This past Saturday an estimated 250,000 people, some of the world's most influential leaders, and several top musicians came together at Global Citizen Earth Day in Washington D.C. to build momentum toward protecting the planet and having a world without extreme poverty. Energetic musical performances were peppered with important announcements, commitments and calls to action to support these ambitious goals. The spotlight turned to education several times during the day, with both political leaders and musicians reminding the audience that education is absolutely essential to ending poverty.
Charles Tapp from the Global Partnership for Education explains what happened
Denmark rallies other donors to fill the education financing gap
Danish Minister for Trade and Development Cooperation, Mogens Jensen, explained that Denmark has increased support for the Global Partnership for Education by 30%.
Five members of the United States Congress call for increased U.S. support to the Global Partnership for Education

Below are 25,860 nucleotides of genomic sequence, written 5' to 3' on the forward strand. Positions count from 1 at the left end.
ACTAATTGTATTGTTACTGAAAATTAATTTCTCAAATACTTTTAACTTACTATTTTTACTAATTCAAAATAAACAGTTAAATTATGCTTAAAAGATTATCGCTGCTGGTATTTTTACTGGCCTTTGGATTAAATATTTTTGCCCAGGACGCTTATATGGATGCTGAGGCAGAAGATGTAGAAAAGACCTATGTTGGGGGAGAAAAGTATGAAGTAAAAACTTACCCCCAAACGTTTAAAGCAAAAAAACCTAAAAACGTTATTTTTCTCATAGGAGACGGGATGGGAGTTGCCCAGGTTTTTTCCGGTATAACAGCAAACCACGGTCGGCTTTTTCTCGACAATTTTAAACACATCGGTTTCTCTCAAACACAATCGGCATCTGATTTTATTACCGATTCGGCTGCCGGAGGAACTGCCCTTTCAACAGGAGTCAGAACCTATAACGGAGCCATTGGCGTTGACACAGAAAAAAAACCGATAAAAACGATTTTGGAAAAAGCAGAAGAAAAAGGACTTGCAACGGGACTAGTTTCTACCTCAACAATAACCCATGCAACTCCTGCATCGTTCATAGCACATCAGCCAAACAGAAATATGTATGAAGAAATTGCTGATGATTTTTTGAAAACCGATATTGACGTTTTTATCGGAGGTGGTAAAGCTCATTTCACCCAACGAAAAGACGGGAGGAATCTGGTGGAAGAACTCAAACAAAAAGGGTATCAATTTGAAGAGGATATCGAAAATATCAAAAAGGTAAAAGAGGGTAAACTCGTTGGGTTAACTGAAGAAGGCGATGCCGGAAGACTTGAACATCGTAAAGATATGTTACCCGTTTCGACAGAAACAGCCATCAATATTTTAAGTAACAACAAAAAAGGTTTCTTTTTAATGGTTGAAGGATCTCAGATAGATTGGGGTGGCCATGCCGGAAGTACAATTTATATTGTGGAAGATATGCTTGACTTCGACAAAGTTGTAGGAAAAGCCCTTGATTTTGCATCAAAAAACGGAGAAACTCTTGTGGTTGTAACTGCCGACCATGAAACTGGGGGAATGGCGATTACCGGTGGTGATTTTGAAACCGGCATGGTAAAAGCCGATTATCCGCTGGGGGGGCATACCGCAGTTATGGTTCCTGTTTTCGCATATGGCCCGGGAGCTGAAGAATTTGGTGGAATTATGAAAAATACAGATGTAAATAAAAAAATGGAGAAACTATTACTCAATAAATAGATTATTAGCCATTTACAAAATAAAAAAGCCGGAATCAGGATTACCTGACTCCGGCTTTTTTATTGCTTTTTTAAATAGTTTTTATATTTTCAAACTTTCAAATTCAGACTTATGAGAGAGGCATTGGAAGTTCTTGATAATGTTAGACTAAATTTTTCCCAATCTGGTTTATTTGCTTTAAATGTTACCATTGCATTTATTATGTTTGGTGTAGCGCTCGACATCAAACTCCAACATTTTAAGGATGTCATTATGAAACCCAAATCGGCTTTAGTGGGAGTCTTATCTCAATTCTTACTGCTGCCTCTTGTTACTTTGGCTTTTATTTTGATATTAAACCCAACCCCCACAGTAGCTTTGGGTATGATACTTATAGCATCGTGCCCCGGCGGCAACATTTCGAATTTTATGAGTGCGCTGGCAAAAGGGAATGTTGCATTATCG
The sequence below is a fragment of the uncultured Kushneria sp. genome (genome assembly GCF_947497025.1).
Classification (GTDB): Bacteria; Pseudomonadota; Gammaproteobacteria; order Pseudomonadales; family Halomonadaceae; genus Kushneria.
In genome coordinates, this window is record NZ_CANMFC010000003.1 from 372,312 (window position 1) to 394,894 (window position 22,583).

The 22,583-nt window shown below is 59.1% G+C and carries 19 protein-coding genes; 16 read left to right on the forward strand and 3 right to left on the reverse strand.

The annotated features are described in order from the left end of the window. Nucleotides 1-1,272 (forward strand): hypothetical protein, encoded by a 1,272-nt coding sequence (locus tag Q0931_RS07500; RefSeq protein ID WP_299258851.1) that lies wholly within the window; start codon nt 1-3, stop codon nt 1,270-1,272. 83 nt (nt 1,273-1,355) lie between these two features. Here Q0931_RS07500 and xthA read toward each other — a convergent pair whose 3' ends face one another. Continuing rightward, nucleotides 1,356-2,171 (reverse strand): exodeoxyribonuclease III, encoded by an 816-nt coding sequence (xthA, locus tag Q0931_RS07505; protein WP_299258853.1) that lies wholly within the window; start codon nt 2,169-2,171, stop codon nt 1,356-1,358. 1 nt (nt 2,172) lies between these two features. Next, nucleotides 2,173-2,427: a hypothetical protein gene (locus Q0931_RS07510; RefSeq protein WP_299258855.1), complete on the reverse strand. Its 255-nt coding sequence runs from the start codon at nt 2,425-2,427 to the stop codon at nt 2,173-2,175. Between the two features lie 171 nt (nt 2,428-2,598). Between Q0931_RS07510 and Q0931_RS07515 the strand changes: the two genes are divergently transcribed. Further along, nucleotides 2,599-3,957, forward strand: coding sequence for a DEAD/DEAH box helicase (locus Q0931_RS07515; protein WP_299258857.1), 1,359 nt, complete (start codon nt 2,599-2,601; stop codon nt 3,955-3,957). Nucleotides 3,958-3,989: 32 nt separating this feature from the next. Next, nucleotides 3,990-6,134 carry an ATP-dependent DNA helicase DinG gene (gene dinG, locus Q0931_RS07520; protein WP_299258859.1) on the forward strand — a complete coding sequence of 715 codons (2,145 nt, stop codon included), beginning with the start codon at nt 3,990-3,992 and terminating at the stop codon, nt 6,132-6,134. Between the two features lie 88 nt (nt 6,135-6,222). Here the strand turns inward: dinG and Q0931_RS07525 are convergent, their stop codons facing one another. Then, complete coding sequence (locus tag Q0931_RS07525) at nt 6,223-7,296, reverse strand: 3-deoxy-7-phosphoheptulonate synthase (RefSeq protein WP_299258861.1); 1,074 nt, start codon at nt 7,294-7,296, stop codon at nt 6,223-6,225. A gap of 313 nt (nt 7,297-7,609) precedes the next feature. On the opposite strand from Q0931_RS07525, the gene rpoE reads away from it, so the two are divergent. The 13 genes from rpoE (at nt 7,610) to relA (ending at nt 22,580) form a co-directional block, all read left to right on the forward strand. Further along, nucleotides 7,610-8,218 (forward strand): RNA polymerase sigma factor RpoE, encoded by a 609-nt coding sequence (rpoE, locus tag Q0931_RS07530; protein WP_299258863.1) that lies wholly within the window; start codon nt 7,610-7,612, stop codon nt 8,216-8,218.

US Representatives Nita Lowey (D-NY), Judy Chu (D-CA), Ted Lieu (D-CA), Barbara Lee (D-CA) , and Joseph Crowley (D-NY) announced their commitment to securing $125 million in 2016 for the Global Partnership for Education.
Belgium reaffirms commitment to Global Partnership for Education
Alexander de Croo, the Belgian Deputy Prime Minister and Minister of Development Cooperation, Digitization, Telecommunications and Postal Services called on governments to commit 50% of their official development assistance to the world’s least developed countries. He also reaffirmed his country’s commitment of €36 million to the Global Partnership for Education between 2015 and 2018.